Juneau, in an emailed statement Friday, took issue with the report's lack of contact with her staffers. Several OPI employees left the agency before Arntzen took over, including Chief of Staff Madalyn Quinlan.
"The report proves Elsie is more interested in political games than doing her job," the statement said. "The report takes shots at my former coworkers without consulting any member of my administration to get the facts."
Arntzen said the report's value "cannot be stressed enough."
"Having identified the failures of the past, it is now my job to take leadership and move forward," she said in an emailed statement. "The report indicates several areas of improvement that can be made immediately including proactive management and increased accountability, knowledge transfer and succession planning, and continuous quality improvement. OPI is developing a comprehensive master plan for data accountability."
Arntzen previously said Montana could lose federal funding because the ACT didn't meet federal requirements. However, most other states' testing processes don't meet all federal requirements either.
Twleve states use the ACT or SAT, another college readiness exam, for federal accountability, according to an "Education Week" database. At least seven states “won permission” from the feds to use those tests, but still must go through the peer-review process.
The Montana debate centers on No Child Left Behind, which will be replaced when the Every Student Succeeds Act goes into effect for the 2017-2018 school year. The new law appears to open the door to ACT use, allowing for "nationally recognized high school academic assessments," but it still requires a peer-review process.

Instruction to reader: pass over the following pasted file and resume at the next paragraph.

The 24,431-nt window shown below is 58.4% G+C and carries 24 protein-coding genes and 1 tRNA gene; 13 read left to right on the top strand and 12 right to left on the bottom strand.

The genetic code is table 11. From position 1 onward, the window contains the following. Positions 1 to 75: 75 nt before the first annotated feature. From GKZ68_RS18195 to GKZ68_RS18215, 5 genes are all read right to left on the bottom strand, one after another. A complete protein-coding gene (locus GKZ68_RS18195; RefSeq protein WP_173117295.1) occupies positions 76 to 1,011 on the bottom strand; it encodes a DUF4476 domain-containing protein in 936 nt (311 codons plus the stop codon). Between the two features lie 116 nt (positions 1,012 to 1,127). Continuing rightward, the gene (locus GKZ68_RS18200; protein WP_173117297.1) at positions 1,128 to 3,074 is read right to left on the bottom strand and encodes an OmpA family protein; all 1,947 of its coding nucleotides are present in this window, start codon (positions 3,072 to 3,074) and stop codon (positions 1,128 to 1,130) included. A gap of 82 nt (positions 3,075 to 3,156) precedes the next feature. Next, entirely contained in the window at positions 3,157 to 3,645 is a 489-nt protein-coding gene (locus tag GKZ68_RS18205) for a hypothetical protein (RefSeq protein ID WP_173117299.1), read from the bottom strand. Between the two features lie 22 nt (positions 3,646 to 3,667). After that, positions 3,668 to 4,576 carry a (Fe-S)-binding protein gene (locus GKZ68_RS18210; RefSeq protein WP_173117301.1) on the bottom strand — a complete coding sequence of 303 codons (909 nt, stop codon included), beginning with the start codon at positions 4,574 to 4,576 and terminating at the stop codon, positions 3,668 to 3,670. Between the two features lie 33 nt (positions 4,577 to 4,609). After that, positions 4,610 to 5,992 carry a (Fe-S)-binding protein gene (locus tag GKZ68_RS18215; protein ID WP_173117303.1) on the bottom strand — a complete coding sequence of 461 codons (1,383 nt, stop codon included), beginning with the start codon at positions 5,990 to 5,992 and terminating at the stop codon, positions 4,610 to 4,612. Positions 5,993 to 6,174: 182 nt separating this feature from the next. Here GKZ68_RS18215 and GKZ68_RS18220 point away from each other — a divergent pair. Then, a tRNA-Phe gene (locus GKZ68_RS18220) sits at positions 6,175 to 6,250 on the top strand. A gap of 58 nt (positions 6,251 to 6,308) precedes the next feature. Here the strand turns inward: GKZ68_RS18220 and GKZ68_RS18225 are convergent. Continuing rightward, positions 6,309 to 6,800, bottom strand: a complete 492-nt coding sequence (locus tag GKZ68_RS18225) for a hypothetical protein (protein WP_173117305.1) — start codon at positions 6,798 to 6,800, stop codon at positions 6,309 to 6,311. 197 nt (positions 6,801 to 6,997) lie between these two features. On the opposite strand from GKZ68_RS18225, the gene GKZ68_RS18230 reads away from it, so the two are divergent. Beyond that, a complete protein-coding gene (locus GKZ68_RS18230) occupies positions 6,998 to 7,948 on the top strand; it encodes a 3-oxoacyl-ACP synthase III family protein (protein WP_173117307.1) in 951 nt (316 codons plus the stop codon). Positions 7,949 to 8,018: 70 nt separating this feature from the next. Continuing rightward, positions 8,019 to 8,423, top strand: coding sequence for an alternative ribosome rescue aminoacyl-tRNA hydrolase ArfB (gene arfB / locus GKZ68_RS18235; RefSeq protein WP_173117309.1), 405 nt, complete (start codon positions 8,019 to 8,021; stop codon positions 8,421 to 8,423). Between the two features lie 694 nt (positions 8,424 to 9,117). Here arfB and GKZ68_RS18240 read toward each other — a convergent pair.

Montana’s peer review process has been pushed back a year, according to the federal spokeswoman, because of changes to its assessment program in the 2015-2016 school year — presumably the ACT switch.
In decision letters sent to Wyoming and Wisconsin, who use the ACT, the test was labeled as “partially meeting federal requirements” for NCLB, in part because the test does not align with state standards.
However, the letters make no mention of the potential loss of federal funding, nor do they declare states “non-compliant.” Such letters often point out flaws in submissions for any state and request that states resubmit information with corrections.
A review of the latest round of peer review assessment letters shows that of the 31 states that received decision letters, not one met every requirement under NCLB. And none of the letters threaten the loss of federal funding.
In California, state education officials are in the midst of a showdown with federal officials because its use of a test the feds didn't sign off on. State officials have held their ground despite a response from feds citing "many possible enforcement actions and remedies available to be applied by the department, including the withholding of funds,” according to Edsource, a California education news outlet.
Unlike California's test, 12 states use the ACT or SAT, another college readiness exam, for federal accountability, according to a database of state tests by “Education Week.” At least seven states have “won permission” from the feds to use those tests but still must go through the peer-review process.